Azerbaijan and Kazakhstan agreed to take bilateral relations to the next level during Kazakh President Kassym-Jomart Tokayev’s recent visit to Baku.
During the one-day visit, several documents were signed with the aim of boosting Kazakh-Azerbaijani relations, which have reached the 30-year mark since establishing diplomatic relations between the countries.
President Aliyev and his Kazakh counterpart signed two strategic cooperation deals, as well as eleven Memoranda of Understanding (MoU), one protocol, three agreements, and one cooperation plan, which were inked by leading state institutions and companies from the two countries in the fields of transport, energy, trade, railway, aerospace, digital development and others.
Signed by both presidents, the “Comprehensive Program on the Development of Cooperation between the Republic of Azerbaijan and the Republic of Kazakhstan for 2022-2026” was the biggest joint initiative aimed at cementing the mutual relationship in multiple sectors.
“During our conversations and discussions today, we also touched upon the issue of increasing the trade turnover. In my opinion, our focus on priority directions of mutual activity within the field of transportation and logistics will allow us to carry out more export-import operations,” President Aliyev said following the signing of the documents.
“I believe that there is tremendous potential there. I think the President of Kazakhstan announced the figure we aim for – a turnover worth 1 billion dollars. In my opinion, taking into account the intention of both sides to deepen cooperation, this is quite realistic.”
The key focus of the countries' cooperation in transportation and logistics is leveraging the Middle Corridor and integrating the Zangazur multi-modal route into it. Realization of the corridor’s full potential is expected to contribute to increasing the bilateral trade turnover, which reached $194 million in the first half of 2022. Trade turnover is forecast to hit $480 million by the end of this year.
In June, the foreign ministers of Azerbaijan, Kazakhstan and Türkiye agreed in Baku to reinforce cooperation efforts between the three countries and strengthen regional connectivity through already available and new agreements. They agreed to capitalize on the potential of the Trans-Caspian East-West Middle Corridor, which starts in Southeast Asia and China, runs through Kazakhstan, the Caspian Sea, Azerbaijan, Georgia, Türkiye and further to European countries.
The Trans-Caspian East-West Corridor, known shortly as the Middle Corridor, is crucial to reviving the ancient Silk Road. It traverses on rail and road routes across Georgia, Azerbaijan and the Caspian Sea and continues toward China on the Turkmenistan-Uzbekistan-Kyrgyzstan and Kazakhstan routes. The Baku International Sea Trade Port (Azerbaijan), Aktau/Kuryk ports (Kazakhstan) and Turkmenbashi port (Turkmenistan) are the main maritime chunks of the multimodal transport corridor. The Middle Corridor promises even bigger benefits to the landlocked countries in the region.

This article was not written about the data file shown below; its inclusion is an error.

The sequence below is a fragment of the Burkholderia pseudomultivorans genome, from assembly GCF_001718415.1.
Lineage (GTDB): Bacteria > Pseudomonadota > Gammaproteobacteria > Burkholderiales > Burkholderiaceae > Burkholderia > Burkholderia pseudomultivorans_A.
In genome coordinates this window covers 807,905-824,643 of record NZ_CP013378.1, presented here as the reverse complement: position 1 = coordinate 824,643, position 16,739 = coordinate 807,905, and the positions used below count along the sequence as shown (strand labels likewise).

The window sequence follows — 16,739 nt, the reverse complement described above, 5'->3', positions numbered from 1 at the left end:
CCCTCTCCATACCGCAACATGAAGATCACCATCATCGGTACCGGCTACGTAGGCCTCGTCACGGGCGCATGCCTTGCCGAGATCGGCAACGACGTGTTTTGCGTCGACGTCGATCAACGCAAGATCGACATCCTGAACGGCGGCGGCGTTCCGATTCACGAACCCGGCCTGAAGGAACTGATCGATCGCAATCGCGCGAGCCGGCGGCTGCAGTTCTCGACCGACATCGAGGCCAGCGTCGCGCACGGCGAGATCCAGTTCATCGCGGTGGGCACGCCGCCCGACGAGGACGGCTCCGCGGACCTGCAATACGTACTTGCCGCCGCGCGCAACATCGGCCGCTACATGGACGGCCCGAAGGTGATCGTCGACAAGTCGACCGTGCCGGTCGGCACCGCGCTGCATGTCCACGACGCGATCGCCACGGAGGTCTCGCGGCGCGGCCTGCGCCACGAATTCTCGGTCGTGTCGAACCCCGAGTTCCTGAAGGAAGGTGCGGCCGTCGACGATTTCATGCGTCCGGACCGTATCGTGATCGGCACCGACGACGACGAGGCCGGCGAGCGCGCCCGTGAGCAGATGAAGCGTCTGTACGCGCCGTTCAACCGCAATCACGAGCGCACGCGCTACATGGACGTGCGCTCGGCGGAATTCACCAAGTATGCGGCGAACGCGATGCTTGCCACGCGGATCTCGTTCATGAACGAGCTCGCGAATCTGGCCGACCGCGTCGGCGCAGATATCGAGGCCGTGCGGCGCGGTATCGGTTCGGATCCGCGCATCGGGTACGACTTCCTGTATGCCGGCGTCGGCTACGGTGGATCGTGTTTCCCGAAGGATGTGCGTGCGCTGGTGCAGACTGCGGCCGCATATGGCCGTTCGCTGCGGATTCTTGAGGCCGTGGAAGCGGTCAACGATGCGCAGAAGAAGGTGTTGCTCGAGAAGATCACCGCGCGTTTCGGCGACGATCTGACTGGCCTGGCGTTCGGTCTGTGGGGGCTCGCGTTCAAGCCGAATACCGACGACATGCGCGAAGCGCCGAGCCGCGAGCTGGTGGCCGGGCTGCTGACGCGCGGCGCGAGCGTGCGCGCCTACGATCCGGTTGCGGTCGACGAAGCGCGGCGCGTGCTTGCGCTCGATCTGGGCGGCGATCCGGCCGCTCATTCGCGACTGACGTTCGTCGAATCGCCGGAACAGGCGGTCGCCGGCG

In one year, out of approximately 10 million containers that are transported from China to Europe, 96 percent utilizes sea routes and only the remaining 4 percent uses the Trans-Siberian Railway, which is also called the Northern Corridor. The Middle Corridor is more economical and faster compared to the Northern Corridor as a trade route between Europe and Asia and shrinks the travel distance by 2,000 kilometers.
The Middle Corridor also runs through more favorable climate conditions and shortens the travel time by 15 days compared to the sea route. Furthermore, the Middle Corridor offers great opportunities for cargo traffic in Asia so that the loads can reach the Middle East, North Africa and the Mediterranean region by integrating the port connections in Türkiye.
If used effectively, the Middle Corridor is expected to create important economic opportunities, enabling South Caucasian and Central Asian countries to benefit from China-Europe trade, which is valued at $600 billion annually. In particular, the establishment of logistical centers and free trade zones at the ports of Azerbaijan, Kazakhstan and Turkmenistan will facilitate the development and deepening of Trans-Caspian cooperation.
During the June meeting, Azerbaijan’s foreign minister voiced Baku’s intentions to give impetus to the Middle Corridor’s regional contributions through the Zangazur corridor. The corridor is currently being built in the liberated Azerbaijani lands.
Independent analysis suggests that the Zangazur corridor will not only restore the shortest connection between Azerbaijan’s mainland and its exclave of Nakhchivan but also form an important link in the East-West and North-South transport corridors that will also enable Türkiye to speed up its exports to Central Asia by a shorter route. The launch of the multi-modal corridor is said to benefit all regional countries and contribute to the Eurasian trade and transport communications that incorporate the regional economies with a nominal GDP of $1.1 trillion. The Central Asian exports will go on an uninterrupted overland route toward Türkiye and Europe when the corridor come online.